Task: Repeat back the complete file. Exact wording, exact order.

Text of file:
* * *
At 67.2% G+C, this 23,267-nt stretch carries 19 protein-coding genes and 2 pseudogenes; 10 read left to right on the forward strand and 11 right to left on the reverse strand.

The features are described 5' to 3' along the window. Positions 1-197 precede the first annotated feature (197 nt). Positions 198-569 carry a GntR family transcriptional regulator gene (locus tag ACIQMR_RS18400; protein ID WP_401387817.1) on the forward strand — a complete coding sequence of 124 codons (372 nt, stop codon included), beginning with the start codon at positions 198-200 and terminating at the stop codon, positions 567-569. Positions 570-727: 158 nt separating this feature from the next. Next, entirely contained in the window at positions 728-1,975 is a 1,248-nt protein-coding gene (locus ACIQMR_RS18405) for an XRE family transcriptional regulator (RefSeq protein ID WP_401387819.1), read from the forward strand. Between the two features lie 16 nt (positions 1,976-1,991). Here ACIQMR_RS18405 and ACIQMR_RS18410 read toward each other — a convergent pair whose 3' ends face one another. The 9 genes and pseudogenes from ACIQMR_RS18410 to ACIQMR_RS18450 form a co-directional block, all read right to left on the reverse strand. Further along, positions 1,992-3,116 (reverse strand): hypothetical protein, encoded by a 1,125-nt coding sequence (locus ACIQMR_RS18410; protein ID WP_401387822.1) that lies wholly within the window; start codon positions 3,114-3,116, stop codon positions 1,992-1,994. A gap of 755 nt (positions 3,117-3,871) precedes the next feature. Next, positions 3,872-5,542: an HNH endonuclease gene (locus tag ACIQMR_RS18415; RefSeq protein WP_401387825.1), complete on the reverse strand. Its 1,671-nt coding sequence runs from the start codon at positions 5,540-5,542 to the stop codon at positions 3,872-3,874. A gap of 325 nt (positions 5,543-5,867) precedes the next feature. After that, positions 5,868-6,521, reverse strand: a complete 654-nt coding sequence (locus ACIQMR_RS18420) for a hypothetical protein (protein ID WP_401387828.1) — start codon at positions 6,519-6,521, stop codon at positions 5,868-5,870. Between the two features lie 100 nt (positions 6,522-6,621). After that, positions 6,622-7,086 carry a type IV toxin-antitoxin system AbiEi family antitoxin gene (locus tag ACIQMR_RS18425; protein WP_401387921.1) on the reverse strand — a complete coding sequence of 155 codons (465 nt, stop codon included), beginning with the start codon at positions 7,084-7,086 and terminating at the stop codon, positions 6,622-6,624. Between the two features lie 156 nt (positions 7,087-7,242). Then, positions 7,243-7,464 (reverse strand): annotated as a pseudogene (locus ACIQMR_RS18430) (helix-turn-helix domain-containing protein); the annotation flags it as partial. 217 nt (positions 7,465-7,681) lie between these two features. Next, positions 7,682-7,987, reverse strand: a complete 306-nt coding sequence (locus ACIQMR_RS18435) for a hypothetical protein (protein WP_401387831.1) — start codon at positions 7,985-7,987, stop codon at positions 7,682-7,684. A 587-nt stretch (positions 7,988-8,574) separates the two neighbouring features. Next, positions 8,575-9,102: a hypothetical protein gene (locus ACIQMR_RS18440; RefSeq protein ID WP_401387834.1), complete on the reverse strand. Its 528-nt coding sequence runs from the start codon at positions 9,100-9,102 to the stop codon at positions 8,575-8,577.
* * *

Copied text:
At 67.2% G+C, this 23,267-nt stretch carries 19 protein-coding genes and 2 pseudogenes; 10 read left to right on the forward strand and 11 right to left on the reverse strand.

The features are described 5' to 3' along the window. Positions 1-197 precede the first annotated feature (197 nt). Positions 198-569 carry a GntR family transcriptional regulator gene (locus tag ACIQMR_RS18400; protein ID WP_401387817.1) on the forward strand — a complete coding sequence of 124 codons (372 nt, stop codon included), beginning with the start codon at positions 198-200 and terminating at the stop codon, positions 567-569. Positions 570-727: 158 nt separating this feature from the next. Next, entirely contained in the window at positions 728-1,975 is a 1,248-nt protein-coding gene (locus ACIQMR_RS18405) for an XRE family transcriptional regulator (RefSeq protein ID WP_401387819.1), read from the forward strand. Between the two features lie 16 nt (positions 1,976-1,991). Here ACIQMR_RS18405 and ACIQMR_RS18410 read toward each other — a convergent pair whose 3' ends face one another. The 9 genes and pseudogenes from ACIQMR_RS18410 to ACIQMR_RS18450 form a co-directional block, all read right to left on the reverse strand. Further along, positions 1,992-3,116 (reverse strand): hypothetical protein, encoded by a 1,125-nt coding sequence (locus ACIQMR_RS18410; protein ID WP_401387822.1) that lies wholly within the window; start codon positions 3,114-3,116, stop codon positions 1,992-1,994. A gap of 755 nt (positions 3,117-3,871) precedes the next feature. Next, positions 3,872-5,542: an HNH endonuclease gene (locus tag ACIQMR_RS18415; RefSeq protein WP_401387825.1), complete on the reverse strand. Its 1,671-nt coding sequence runs from the start codon at positions 5,540-5,542 to the stop codon at positions 3,872-3,874. A gap of 325 nt (positions 5,543-5,867) precedes the next feature. After that, positions 5,868-6,521, reverse strand: a complete 654-nt coding sequence (locus ACIQMR_RS18420) for a hypothetical protein (protein ID WP_401387828.1) — start codon at positions 6,519-6,521, stop codon at positions 5,868-5,870. Between the two features lie 100 nt (positions 6,522-6,621). After that, positions 6,622-7,086 carry a type IV toxin-antitoxin system AbiEi family antitoxin gene (locus tag ACIQMR_RS18425; protein WP_401387921.1) on the reverse strand — a complete coding sequence of 155 codons (465 nt, stop codon included), beginning with the start codon at positions 7,084-7,086 and terminating at the stop codon, positions 6,622-6,624. Between the two features lie 156 nt (positions 7,087-7,242). Then, positions 7,243-7,464 (reverse strand): annotated as a pseudogene (locus ACIQMR_RS18430) (helix-turn-helix domain-containing protein); the annotation flags it as partial. 217 nt (positions 7,465-7,681) lie between these two features. Next, positions 7,682-7,987, reverse strand: a complete 306-nt coding sequence (locus ACIQMR_RS18435) for a hypothetical protein (protein WP_401387831.1) — start codon at positions 7,985-7,987, stop codon at positions 7,682-7,684. A 587-nt stretch (positions 7,988-8,574) separates the two neighbouring features. Next, positions 8,575-9,102: a hypothetical protein gene (locus ACIQMR_RS18440; RefSeq protein ID WP_401387834.1), complete on the reverse strand. Its 528-nt coding sequence runs from the start codon at positions 9,100-9,102 to the stop codon at positions 8,575-8,577.